WASHINGTON – Despite its eagerness to show support for protesters across the Middle East, the Obama administration has lined up squarely with the royal family of Bahrain as tens of thousands march in the streets demanding reform in the strategic kingdom that is home to the U.S. Navy’s 5th Fleet.
While Bahraini demonstrators continue to denounce the monarchy’s reform offers as a sham, U.S. officials are praising the king of the Persian Gulf island nation, and have taken a lead role in pushing for negotiations aimed at satisfying Bahrain’s marginalized Shiite Muslim majority.
President Barack Obama has lauded the Sunni Muslim monarchy’s offer of talks as “an opportunity for meaningful reform.”
But U.S. support for the Khalifa family is drawing criticism from some among the throngs of protesters who have taken to the streets of Manama, the capital. Even some U.S. human rights advocates who have supported the administration’s response to the Middle East uprisings say they are concerned that in Bahrain, the administration may be taking too much on faith.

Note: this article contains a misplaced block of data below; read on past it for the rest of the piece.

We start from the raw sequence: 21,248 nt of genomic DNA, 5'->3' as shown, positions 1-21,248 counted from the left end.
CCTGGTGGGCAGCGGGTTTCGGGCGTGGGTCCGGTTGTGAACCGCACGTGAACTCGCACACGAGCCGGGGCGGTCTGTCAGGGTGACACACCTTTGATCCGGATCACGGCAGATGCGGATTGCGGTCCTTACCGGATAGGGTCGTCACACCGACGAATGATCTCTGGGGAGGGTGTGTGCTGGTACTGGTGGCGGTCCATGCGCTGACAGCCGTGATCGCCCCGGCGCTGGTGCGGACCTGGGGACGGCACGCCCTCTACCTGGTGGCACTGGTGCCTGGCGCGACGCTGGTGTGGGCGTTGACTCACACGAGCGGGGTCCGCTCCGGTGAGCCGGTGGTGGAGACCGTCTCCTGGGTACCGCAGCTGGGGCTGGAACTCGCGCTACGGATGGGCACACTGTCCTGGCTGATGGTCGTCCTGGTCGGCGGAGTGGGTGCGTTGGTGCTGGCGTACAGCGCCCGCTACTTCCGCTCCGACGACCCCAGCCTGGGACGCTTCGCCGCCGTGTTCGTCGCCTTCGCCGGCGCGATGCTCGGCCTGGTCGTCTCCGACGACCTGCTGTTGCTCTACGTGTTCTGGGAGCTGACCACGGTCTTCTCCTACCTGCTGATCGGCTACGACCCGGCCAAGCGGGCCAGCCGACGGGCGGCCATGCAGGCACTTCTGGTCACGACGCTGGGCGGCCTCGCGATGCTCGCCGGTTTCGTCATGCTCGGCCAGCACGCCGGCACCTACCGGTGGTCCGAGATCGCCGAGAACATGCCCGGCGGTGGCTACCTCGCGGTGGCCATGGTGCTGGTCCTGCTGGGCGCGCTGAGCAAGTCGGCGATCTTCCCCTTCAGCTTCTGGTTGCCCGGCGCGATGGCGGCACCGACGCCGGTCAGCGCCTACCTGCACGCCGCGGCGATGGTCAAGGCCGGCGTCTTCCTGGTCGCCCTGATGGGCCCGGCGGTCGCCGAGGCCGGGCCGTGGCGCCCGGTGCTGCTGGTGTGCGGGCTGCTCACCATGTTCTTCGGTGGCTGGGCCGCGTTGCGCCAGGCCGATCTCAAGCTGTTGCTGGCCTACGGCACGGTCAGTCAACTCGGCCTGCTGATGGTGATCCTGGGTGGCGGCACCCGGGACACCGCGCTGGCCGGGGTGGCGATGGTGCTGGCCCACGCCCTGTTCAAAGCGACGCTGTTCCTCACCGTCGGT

“They want reform so badly that they are willing to believe, a little too much, that it is, indeed, happening,” said Tom Malinowski, director of the Washington office of Human Rights Watch.
Since the unrest started in Bahrain on Feb. 14, the king has fired four Cabinet ministers, replacing three of them with Shiite officials, and released 23 political prisoners. But he hasn’t yielded to demands that he fire the longtime prime minister, who is also his uncle, overhaul the government and provide new powers to an elected parliament.
The U.S. approach reflects the desire of the administration to balance stability that protects American interests with the push for political reform.
What happens in Bahrain could have huge implications for the United States, which fears that the fall of the monarchy could lead to the rise of a Shiite-dominated government more sympathetic to the interests of Iran.